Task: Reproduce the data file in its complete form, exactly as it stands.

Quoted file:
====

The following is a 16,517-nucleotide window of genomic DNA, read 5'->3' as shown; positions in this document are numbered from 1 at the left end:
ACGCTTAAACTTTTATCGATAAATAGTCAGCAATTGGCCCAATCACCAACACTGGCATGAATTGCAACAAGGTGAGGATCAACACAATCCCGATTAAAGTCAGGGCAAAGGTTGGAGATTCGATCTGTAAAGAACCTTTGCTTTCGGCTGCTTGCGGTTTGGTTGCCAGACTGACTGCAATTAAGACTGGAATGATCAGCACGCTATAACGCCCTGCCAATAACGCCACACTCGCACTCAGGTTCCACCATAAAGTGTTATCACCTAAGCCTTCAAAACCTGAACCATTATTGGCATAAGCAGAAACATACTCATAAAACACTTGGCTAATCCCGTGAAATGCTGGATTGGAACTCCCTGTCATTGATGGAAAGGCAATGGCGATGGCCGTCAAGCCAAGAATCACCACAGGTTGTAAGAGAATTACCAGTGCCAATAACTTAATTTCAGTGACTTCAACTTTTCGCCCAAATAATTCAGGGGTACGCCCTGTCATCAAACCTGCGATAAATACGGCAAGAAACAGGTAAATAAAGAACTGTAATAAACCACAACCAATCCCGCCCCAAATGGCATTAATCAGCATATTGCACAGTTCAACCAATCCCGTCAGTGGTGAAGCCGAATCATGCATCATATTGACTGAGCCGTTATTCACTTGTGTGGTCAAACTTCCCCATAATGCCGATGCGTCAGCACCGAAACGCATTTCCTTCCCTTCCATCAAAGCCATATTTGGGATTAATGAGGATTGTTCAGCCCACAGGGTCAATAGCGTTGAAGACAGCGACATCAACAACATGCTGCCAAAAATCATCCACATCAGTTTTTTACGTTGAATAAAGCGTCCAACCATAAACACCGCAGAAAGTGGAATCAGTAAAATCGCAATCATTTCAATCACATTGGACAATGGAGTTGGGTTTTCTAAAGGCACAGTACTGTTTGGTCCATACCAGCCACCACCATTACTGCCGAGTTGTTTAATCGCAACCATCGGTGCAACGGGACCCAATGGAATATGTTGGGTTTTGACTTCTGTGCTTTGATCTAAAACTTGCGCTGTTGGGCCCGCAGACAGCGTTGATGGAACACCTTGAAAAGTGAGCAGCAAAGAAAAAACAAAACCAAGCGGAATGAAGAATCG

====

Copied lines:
The following is a 16,517-nucleotide window of genomic DNA, read 5'->3' as shown; positions in this document are numbered from 1 at the left end:
ACGCTTAAACTTTTATCGATAAATAGTCAGCAATTGGCCCAATCACCAACACTGGCATGAATTGCAACAAGGTGAGGATCAACACAATCCCGATTAAAGTCAGGGCAAAGGTTGGAGATTCGATCTGTAAAGAACCTTTGCTTTCGGCTGCTTGCGGTTTGGTTGCCAGACTGACTGCAATTAAGACTGGAATGATCAGCACGCTATAACGCCCTGCCAATAACGCCACACTCGCACTCAGGTTCCACCATAAAGTGTTATCACCTAAGCCTTCAAAACCTGAACCATTATTGGCATAAGCAGAAACATACTCATAAAACACTTGGCTAATCCCGTGAAATGCTGGATTGGAACTCCCTGTCATTGATGGAAAGGCAATGGCGATGGCCGTCAAGCCAAGAATCACCACAGGTTGTAAGAGAATTACCAGTGCCAATAACTTAATTTCAGTGACTTCAACTTTTCGCCCAAATAATTCAGGGGTACGCCCTGTCATCAAACCTGCGATAAATACGGCAAGAAACAGGTAAATAAAGAACTGTAATAAACCACAACCAATCCCGCCCCAAATGGCATTAATCAGCATATTGCACAGTTCAACCAATCCCGTCAGTGGTGAAGCCGAATCATGCATCATATTGACTGAGCCGTTATTCACTTGTGTGGTCAAACTTCCCCATAATGCCGATGCGTCAGCACCGAAACGCATTTCCTTCCCTTCCATCAAAGCCATATTTGGGATTAATGAGGATTGTTCAGCCCACAGGGTCAATAGCGTTGAAGACAGCGACATCAACAACATGCTGCCAAAAATCATCCACATCAGTTTTTTACGTTGAATAAAGCGTCCAACCATAAACACCGCAGAAAGTGGAATCAGTAAAATCGCAATCATTTCAATCACATTGGACAATGGAGTTGGGTTTTCTAAAGGCACAGTACTGTTTGGTCCATACCAGCCACCACCATTACTGCCGAGTTGTTTAATCGCAACCATCGGTGCAACGGGACCCAATGGAATATGTTGGGTTTTGACTTCTGTGCTTTGATCTAAAACTTGCGCTGTTGGGCCCGCAGACAGCGTTGATGGAACACCTTGAAAAGTGAGCAGCAAAGAAAAAACAAAACCAAGCGGAATGAAGAATCG